And did Franken even hear himself? He said it was absurd to fire a man who chose his own life over the lives of others: "the choice of possibly dying from freezing to death or caus[ing] other people to die possible by driving an unsafe vehicle." What's absurd about saying we don't want you driving for us if you'd choose to warm yourself up by driving a truck with defective brakes? The truck driver risked freezing to death if he didn't drive the truck, but driving the truck risked the death of himself and others. It's not absurd to say, he was wrong to drive the truck.
But even if you think it would be absurd not to drive the truck, the truck driver could only win if the statute that protected drivers who refused to drive defective trucks has only an absurd meaning if it's not stretched to protect drivers who don't refuse to drive defective trucks.
Gorsuch put up with the nonsense and didn't let all that taunting exasperate him. He knew that any show of irritation with Franken, any patronizing tone, might look like that lack of empathy Franken wanted to dramatize.
In Franken's heat about cold, Gorsuch kept his cool.
ADDED: I've got something really wrong about the case. The brakes on the trailer had locked, but the tractor unit could drive. Somehow the heat in the tractor unit was also broken. The man decided to unhitch the trailer and drive the tractor unit. The tractor unit itself was not defective, and he wasn't endangering others by driving that tractor unit in an effort to get somewhere to warm himself. But he disobeyed directions to stay with the trailer, and that's what got him fired. But the problem remains: He wasn't refusing to drive something that was defective. He was choosing to drive. We may agree that he made a good decision and think the company was cruel to fire him, but the legal question was whether he had a right to keep his job for doing something the company thought was a firing offense — abandoning the trailer.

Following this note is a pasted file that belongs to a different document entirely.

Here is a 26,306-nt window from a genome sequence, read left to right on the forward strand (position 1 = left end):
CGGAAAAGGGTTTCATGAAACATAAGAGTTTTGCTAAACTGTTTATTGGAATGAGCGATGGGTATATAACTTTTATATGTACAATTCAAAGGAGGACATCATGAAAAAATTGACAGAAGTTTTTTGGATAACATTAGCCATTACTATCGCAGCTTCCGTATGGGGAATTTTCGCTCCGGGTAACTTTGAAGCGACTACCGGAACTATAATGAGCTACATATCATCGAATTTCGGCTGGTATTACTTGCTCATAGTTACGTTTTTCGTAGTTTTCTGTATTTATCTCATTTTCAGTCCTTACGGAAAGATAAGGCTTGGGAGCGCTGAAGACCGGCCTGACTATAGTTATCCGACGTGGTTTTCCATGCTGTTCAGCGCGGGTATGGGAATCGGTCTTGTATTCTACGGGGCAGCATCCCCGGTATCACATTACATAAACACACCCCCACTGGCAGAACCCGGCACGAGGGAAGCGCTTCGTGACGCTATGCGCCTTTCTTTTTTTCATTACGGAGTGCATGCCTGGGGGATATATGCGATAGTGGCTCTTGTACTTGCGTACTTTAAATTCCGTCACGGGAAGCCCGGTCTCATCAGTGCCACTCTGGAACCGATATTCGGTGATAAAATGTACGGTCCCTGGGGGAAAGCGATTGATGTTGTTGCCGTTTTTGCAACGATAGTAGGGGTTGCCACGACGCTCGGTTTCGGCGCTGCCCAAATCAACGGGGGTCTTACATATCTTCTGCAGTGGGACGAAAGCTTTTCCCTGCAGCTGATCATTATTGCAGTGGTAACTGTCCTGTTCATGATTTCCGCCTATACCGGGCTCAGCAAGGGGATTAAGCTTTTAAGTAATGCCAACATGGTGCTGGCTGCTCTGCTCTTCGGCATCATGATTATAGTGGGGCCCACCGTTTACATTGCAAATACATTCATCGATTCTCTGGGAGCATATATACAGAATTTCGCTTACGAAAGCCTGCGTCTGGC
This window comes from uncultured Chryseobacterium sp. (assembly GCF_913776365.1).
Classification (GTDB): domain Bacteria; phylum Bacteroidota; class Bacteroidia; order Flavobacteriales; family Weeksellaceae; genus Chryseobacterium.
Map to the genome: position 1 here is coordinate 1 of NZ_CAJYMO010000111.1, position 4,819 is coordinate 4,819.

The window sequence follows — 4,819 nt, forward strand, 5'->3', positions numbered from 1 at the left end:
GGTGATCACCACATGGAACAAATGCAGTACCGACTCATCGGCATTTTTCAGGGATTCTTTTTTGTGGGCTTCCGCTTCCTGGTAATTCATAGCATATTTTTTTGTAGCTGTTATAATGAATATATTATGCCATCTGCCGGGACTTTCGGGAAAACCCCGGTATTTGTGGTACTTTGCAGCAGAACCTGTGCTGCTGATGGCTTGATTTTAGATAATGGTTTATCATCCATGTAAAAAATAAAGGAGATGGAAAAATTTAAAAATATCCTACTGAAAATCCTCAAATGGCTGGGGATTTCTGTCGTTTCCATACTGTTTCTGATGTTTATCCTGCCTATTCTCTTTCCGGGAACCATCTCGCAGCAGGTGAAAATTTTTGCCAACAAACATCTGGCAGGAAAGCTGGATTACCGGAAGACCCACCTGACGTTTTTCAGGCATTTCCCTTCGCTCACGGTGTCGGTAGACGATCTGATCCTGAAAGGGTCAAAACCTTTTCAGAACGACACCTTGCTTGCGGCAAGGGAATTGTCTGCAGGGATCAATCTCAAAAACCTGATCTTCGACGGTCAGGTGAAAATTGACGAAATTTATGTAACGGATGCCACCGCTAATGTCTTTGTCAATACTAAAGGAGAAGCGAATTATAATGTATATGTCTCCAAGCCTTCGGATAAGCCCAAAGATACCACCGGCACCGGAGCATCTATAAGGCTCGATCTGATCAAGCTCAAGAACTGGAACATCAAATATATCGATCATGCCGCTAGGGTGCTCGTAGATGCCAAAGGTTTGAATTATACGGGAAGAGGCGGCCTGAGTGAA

Here's a detailed discussion of the legal question that brings out the issues much better than Franken did. I'm sorry I relied too much on Franken's emotive presentation of the case. There may have been some room to stretch the statute to give the man credit for refusing to pull the trailer (as he proceeded to drive the unhitched tractor unit). In fact, as you can see at that link, the Occupational Safety and Health Administration had interpreted the statute that way. This gets to the important subject of deferring to the agency's interpretation (Chevron deference), which is what the majority did in the case. Gorsuch was dissenting.
ALSO: While empathy has been central to the Democrats' idea of judging and this case gave Franken material to push that theme dramatically, it's the Chevron deference question that is most important from a legal perspective. Here's lawprof Philip Hamburger in "Gorsuch’s Collision Course With the Administrative State." Hamburger concludes:
Chevron is a widely cited precedent, and precedents should never be casually overturned. But Chevron deprives Americans of their right to have judges who exercise their own independent judgment without systematic bias. Chevron is thus grossly unconstitutional — not least, a persistent denial of the due process of law.
Judges have a duty to reject Chevron with candor and clarity. Judge Gorsuch has done this. Rather than be berated for it, he should be congratulated.